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Philip Nitschke, as I have repeatedly written, believes essentially in death on demand. He says so again in the wake of the suicide of woman he “counseled:”

“Nitschke insisted that healthy people of sound mind, who were mature enough, should have the right to take their own lives if that’s what they wanted. “Yes, otherwise it effectively disregards and disrespects their views,” he told AAP. “We are not uncomfortable with this debate going on.”

Nitschke, who is on tour in New Zealand, was commenting after the Sunday Star Times newspaper published details about a physically healthy 68-year-old woman who took her own life. The woman killed herself in her Wellington home with drugs she smuggled in from Mexico after seeking advice from Nitschke’s euthanasia group, Exit International.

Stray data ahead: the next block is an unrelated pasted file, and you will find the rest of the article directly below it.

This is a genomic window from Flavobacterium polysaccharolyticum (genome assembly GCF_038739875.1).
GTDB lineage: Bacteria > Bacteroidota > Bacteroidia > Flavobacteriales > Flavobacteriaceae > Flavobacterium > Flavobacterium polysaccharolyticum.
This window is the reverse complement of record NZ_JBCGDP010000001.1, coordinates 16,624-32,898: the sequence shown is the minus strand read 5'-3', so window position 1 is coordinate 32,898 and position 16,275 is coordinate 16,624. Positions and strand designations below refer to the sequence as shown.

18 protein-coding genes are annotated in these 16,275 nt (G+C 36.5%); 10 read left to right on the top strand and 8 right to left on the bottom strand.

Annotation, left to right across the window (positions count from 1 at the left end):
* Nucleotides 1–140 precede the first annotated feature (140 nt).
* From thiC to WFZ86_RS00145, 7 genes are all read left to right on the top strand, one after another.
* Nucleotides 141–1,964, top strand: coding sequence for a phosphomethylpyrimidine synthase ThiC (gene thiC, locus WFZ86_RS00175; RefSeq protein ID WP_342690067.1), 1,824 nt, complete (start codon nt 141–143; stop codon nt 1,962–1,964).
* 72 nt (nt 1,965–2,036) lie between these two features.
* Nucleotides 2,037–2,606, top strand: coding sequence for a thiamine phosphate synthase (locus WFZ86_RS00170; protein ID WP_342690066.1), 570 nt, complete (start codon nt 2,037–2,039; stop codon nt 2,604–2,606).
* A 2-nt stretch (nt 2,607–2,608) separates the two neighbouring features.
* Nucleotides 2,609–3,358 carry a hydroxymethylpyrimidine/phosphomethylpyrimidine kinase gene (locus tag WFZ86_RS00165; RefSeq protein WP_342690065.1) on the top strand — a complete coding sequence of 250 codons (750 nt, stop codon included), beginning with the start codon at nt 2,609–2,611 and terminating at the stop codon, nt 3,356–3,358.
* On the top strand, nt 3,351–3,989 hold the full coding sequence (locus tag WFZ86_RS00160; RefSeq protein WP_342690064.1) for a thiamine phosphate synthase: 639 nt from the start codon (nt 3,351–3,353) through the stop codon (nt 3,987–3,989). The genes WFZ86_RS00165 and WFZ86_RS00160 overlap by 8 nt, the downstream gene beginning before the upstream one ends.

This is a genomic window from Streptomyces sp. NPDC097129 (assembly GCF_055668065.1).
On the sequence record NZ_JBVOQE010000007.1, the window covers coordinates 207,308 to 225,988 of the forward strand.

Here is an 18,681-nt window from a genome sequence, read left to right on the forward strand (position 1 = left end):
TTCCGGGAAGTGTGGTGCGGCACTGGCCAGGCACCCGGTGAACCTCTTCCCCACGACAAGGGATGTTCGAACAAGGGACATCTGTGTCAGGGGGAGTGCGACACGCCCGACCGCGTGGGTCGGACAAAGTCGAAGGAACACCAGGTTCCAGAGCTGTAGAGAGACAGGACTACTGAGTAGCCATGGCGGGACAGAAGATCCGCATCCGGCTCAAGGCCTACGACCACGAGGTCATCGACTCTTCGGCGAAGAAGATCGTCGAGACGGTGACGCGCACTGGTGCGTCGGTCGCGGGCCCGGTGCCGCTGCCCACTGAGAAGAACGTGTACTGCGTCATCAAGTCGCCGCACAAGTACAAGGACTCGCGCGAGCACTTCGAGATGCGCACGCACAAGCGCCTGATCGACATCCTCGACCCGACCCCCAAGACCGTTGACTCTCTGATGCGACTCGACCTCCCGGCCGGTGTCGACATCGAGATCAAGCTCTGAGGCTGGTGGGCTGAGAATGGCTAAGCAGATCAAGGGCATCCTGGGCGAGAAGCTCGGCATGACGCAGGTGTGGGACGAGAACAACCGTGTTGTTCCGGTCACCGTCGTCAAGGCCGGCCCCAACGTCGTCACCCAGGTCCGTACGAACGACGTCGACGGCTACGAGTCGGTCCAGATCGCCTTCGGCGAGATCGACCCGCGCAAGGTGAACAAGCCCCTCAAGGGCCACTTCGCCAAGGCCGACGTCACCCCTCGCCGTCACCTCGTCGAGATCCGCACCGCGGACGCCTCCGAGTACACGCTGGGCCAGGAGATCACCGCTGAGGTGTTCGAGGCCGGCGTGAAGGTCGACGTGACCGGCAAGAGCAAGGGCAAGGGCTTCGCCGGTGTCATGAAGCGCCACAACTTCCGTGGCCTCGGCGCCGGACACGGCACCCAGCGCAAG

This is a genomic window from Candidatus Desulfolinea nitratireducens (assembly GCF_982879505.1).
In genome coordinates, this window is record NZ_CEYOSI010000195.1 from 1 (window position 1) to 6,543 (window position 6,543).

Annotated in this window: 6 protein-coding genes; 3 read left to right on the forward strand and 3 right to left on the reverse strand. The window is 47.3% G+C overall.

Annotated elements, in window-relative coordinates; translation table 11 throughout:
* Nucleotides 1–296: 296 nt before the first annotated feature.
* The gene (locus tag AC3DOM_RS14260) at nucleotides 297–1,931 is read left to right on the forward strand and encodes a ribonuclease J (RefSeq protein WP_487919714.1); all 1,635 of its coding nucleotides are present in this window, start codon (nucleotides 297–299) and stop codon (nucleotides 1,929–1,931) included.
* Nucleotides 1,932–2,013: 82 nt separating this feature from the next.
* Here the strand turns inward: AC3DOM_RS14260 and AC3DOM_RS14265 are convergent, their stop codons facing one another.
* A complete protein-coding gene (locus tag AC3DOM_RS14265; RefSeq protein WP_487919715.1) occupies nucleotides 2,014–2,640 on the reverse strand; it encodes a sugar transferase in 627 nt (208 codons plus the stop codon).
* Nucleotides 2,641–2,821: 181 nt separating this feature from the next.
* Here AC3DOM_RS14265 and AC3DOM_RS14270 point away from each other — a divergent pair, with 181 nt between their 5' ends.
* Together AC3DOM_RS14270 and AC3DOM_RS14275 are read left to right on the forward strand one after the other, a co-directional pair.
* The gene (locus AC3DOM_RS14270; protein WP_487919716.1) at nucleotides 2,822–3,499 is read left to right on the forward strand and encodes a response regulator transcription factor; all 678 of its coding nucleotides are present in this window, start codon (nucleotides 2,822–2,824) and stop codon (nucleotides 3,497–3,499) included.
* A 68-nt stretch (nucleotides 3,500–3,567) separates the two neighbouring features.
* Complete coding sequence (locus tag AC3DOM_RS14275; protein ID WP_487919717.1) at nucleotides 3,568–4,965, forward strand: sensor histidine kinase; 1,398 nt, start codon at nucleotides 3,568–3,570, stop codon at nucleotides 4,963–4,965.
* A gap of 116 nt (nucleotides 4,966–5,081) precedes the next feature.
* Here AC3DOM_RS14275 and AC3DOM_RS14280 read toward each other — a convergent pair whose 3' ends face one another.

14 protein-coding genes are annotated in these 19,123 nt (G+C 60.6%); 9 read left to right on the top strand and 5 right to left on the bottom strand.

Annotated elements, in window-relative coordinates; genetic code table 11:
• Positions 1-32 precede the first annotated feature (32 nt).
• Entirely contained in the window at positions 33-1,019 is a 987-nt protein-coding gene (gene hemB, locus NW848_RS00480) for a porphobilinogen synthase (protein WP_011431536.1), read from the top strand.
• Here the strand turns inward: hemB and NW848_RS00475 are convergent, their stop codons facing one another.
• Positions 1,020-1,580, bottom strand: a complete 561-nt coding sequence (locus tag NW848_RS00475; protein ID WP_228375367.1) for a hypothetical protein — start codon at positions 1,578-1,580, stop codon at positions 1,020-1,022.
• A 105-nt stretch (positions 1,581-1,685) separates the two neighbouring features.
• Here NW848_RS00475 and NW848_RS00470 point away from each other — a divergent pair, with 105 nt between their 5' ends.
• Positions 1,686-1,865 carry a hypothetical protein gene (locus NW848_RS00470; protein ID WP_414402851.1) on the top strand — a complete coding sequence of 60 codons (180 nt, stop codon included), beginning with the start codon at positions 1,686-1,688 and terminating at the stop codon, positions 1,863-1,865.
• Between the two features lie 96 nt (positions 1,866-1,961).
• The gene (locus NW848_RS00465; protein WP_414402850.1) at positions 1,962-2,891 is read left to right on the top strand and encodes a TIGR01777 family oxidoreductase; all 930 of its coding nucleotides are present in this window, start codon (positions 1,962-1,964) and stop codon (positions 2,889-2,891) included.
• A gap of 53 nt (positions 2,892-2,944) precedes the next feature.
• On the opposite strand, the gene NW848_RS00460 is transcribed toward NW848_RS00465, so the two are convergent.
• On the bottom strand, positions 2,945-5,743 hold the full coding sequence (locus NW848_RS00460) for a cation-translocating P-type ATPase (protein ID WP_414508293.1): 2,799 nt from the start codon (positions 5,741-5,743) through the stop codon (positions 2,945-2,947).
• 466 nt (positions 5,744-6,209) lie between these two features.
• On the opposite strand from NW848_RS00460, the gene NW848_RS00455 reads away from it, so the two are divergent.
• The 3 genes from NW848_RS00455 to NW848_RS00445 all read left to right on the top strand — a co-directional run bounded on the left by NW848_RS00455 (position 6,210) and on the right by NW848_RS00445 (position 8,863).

A friend claimed the woman had been depressed, and said people must be aware that such incidents could stem from Nitschke’s euthanasia campaign. But Nitschke, who identified the woman as former Sydney resident Ann Wheble, denied she had been depressed and had simply exercised her desire to end her life in March 2006.

This is the true agenda of the euthanasia/assisted suicide movement. Nitschke is just more candid. And the broader permissibility that is ultimately intended is what the debate should be all about.

More on: Death on Demand

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